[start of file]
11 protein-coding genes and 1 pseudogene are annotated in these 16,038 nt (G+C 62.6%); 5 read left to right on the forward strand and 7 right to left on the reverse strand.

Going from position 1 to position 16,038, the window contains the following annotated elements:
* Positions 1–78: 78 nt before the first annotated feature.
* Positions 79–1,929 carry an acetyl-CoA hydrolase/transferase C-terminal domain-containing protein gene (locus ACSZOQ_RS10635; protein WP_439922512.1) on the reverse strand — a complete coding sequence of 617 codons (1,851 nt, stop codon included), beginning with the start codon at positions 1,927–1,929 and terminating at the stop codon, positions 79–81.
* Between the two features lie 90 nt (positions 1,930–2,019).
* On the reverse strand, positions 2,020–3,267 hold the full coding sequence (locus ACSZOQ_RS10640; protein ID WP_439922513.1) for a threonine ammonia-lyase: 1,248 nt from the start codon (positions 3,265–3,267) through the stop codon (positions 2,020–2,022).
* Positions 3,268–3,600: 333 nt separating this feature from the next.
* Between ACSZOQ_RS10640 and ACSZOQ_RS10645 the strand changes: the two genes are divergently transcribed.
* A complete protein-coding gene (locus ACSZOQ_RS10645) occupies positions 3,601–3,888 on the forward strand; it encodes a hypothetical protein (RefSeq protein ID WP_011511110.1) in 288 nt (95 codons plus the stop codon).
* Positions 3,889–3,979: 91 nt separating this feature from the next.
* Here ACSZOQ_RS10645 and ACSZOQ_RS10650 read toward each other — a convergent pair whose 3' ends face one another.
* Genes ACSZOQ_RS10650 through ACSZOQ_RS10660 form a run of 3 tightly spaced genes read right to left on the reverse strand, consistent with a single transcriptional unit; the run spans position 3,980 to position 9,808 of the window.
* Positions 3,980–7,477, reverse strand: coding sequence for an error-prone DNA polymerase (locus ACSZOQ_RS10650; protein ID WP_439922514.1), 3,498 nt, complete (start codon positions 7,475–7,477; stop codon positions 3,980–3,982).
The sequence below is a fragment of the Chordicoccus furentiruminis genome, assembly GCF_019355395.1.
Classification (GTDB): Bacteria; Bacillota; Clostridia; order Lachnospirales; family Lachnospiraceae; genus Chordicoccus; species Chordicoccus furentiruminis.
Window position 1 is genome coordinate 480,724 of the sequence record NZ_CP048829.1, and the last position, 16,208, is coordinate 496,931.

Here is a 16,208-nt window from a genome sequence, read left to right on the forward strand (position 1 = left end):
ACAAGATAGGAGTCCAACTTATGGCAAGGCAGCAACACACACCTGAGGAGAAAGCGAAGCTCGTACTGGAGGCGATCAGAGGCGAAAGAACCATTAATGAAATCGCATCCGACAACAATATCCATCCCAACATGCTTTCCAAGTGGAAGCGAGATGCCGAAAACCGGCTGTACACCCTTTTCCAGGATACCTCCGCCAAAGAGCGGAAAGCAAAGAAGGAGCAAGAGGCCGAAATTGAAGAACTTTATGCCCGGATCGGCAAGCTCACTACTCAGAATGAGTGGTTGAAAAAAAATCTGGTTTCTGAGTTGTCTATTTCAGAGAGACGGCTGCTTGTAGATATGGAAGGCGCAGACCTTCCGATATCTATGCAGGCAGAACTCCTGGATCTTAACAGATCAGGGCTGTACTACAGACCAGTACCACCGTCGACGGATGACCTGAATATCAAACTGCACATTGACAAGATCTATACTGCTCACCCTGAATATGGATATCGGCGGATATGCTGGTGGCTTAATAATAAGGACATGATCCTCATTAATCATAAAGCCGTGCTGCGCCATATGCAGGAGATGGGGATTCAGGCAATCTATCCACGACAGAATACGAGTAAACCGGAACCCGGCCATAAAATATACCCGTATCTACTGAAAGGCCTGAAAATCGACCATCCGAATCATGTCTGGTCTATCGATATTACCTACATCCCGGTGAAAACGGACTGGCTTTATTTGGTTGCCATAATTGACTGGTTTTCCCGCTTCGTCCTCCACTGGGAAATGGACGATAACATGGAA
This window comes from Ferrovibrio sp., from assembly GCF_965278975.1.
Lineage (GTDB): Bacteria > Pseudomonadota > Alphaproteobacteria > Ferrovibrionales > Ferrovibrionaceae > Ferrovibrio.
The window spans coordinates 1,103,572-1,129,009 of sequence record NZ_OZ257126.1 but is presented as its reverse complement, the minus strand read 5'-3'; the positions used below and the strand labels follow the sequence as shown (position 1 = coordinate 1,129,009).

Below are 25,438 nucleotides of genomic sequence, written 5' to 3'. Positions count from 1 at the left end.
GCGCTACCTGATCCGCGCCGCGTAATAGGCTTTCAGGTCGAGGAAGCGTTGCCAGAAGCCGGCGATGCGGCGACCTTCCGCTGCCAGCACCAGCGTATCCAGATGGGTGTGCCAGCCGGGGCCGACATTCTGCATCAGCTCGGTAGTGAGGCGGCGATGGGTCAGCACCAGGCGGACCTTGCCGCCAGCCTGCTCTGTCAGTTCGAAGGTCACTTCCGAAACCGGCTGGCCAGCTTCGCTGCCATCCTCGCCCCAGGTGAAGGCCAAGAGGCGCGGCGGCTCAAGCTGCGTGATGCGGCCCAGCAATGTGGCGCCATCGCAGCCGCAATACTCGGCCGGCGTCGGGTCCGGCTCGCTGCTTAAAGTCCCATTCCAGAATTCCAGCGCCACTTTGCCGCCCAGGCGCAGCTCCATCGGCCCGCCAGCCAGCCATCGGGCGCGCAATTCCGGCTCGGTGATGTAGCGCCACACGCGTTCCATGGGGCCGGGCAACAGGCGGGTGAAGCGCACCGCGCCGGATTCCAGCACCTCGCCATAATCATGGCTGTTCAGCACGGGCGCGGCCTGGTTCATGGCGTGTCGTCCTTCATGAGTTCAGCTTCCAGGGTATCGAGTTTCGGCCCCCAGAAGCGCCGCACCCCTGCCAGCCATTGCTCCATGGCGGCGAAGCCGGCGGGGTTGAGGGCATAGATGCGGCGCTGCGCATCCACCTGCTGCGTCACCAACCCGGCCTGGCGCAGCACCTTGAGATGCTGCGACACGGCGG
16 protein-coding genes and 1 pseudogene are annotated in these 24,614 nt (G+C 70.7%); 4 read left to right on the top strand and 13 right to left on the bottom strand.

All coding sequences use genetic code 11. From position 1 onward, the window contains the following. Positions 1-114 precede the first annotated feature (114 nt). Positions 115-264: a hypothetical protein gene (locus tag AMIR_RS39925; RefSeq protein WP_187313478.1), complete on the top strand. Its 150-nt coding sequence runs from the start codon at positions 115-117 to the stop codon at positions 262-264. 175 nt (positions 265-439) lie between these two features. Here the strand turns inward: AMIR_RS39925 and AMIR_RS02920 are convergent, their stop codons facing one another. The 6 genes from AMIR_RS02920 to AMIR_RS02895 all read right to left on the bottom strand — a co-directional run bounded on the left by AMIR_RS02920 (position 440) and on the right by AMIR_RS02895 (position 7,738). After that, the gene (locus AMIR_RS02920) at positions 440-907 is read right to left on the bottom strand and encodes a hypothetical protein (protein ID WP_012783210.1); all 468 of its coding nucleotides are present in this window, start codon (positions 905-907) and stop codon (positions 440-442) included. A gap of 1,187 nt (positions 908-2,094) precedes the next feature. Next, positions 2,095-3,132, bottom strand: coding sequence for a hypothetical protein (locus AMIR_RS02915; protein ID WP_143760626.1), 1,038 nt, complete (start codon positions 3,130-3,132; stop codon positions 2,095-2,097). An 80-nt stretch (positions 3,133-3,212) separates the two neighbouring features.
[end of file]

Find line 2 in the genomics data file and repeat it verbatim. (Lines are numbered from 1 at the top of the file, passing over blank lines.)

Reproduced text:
Going from position 1 to position 16,038, the window contains the following annotated elements: